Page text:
Editorials

Editorial: Mentally ill will be even worse off under GOP health bill

The Republicans’ health care proposal would make things even worse for Americans suffering from mental illness.
The Republicans’ health care proposal would make things even worse for Americans suffering from mental illness. MCT

There are so few services for those suffering from a serious mental illness that thousands of Missourians in that situation now live in nursing homes intended for geriatric patients, The Star reported this week.

In both Missouri and Kansas, state psychiatric hospitals have only enough room for those facing criminal charges. Underfunded community health centers can’t begin to keep up with demand, so many young people are winding up in nursing homes. There and in prison, as has long been the case.

Yet if anything resembling the “American Health Care Act” — George Orwell would love that name — becomes law, such patients and their families will be even worse off.

First, anyone with a mental illness or addiction would almost certainly have to pay a substantially higher premium under the current version of the Republican bill than under the Affordable Care Act, which did not allow insurers to charge more for coverage of those with a pre-existing condition.

Then, there’s the whole issue of Medicaid, which is the largest insurer of mental health services in the country. Enrollees with a serious mental illness or substance abuse diagnosis accounted for almost half of all Medicaid expenditures in 2011. Do we need to say that cutting the funding for treatment only increases the cost — in hospitals, prisons and nursing homes, as well as in lost productivity and lost lives? Rhetorical question.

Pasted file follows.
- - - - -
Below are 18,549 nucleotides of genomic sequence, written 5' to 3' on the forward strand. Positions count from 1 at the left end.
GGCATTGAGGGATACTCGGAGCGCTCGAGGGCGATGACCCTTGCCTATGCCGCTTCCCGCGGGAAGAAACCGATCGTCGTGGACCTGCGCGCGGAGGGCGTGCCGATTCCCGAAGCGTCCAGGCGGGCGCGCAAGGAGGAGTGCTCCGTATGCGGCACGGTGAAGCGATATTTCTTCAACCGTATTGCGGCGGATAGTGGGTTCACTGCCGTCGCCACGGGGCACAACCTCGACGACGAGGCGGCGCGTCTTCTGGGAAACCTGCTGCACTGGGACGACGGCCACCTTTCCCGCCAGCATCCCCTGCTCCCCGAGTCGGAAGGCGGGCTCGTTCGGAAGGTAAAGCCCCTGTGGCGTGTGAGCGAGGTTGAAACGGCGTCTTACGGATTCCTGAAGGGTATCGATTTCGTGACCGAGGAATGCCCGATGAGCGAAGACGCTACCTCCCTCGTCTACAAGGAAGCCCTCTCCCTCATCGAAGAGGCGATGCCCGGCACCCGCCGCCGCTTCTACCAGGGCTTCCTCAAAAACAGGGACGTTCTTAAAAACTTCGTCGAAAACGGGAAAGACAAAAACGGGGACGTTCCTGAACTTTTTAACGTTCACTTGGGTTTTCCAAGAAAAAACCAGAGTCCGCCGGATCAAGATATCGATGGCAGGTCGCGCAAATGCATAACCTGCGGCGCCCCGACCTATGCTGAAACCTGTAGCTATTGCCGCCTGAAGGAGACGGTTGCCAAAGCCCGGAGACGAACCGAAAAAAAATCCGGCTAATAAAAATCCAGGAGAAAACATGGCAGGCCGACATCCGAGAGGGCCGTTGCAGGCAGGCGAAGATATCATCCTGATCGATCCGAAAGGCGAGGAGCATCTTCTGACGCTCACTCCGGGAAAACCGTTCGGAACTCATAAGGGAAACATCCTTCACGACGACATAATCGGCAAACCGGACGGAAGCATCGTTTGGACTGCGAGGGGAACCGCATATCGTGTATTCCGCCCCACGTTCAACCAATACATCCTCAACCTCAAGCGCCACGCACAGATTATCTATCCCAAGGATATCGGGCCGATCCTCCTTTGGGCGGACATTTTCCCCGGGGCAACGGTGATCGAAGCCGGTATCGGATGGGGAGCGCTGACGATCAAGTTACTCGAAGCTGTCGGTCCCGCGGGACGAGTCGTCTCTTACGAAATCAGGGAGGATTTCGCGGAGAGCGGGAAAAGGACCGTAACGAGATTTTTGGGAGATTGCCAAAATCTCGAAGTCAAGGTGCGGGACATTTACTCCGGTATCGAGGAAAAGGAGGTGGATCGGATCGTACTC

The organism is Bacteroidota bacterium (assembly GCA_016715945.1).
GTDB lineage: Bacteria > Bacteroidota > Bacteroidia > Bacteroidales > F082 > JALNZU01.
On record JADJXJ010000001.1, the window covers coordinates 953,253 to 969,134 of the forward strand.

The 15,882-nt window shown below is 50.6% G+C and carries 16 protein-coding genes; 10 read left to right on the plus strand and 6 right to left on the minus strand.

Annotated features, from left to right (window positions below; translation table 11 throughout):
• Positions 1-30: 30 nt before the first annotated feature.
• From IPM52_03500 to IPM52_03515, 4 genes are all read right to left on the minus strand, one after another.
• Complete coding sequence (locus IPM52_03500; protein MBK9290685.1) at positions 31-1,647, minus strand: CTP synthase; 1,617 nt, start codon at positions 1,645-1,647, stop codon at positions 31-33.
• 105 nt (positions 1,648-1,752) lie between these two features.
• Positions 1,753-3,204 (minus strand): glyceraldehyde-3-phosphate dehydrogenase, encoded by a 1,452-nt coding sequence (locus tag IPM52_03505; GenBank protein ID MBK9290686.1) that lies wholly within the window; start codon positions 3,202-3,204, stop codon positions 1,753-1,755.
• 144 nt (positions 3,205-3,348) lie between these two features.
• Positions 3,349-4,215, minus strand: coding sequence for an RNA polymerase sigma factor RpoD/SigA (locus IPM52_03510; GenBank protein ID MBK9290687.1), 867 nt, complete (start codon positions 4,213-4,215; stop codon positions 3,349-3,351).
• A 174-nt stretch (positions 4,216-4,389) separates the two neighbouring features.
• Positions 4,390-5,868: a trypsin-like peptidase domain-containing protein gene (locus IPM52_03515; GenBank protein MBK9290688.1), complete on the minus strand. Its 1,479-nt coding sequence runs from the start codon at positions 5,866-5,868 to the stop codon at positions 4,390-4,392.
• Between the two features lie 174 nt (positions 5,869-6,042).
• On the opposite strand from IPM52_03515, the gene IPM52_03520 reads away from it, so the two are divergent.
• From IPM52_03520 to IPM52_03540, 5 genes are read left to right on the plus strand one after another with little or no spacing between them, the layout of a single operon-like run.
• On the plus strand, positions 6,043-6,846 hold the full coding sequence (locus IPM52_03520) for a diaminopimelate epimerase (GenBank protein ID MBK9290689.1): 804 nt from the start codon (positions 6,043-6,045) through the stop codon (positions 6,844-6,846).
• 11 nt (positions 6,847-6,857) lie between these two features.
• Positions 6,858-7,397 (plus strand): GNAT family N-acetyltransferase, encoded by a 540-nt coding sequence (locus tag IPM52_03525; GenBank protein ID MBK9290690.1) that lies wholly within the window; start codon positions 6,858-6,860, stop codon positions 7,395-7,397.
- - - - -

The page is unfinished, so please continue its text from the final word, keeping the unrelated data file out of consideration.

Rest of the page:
In the 32 states that expanded Medicaid under Obamacare, people with a serious mental illness will lose coverage altogether. In Missouri and Kansas, patients won’t lose what they never had.

But here, as across the country, both cuts in Medicaid and skyrocketing premiums for those with pre-existing conditions will mean more seriously mentally ill people without any meaningful treatment.

And then there are the equally troubling reports about plans to kill the office that oversees federal policy on addiction. The Trump administration swears it’s taking the opioid epidemic seriously — and all the grieving parents of young people who’ve died of heroin overdoses who showed up at his campaign rallies certainly have every right to expect that.

So why do we see a proposal that would cut funding for the Office of National Drug Control Policy by 95 percent? That plan has not been finalized, White House Chief of Staff Reince Priebus said. But he didn’t make it sound like that would never happen, either: “We have duplicative services in this regard all over the place.”

What we have all over the place are sick people with nowhere to turn, and public servants whose complacency knows no bounds.

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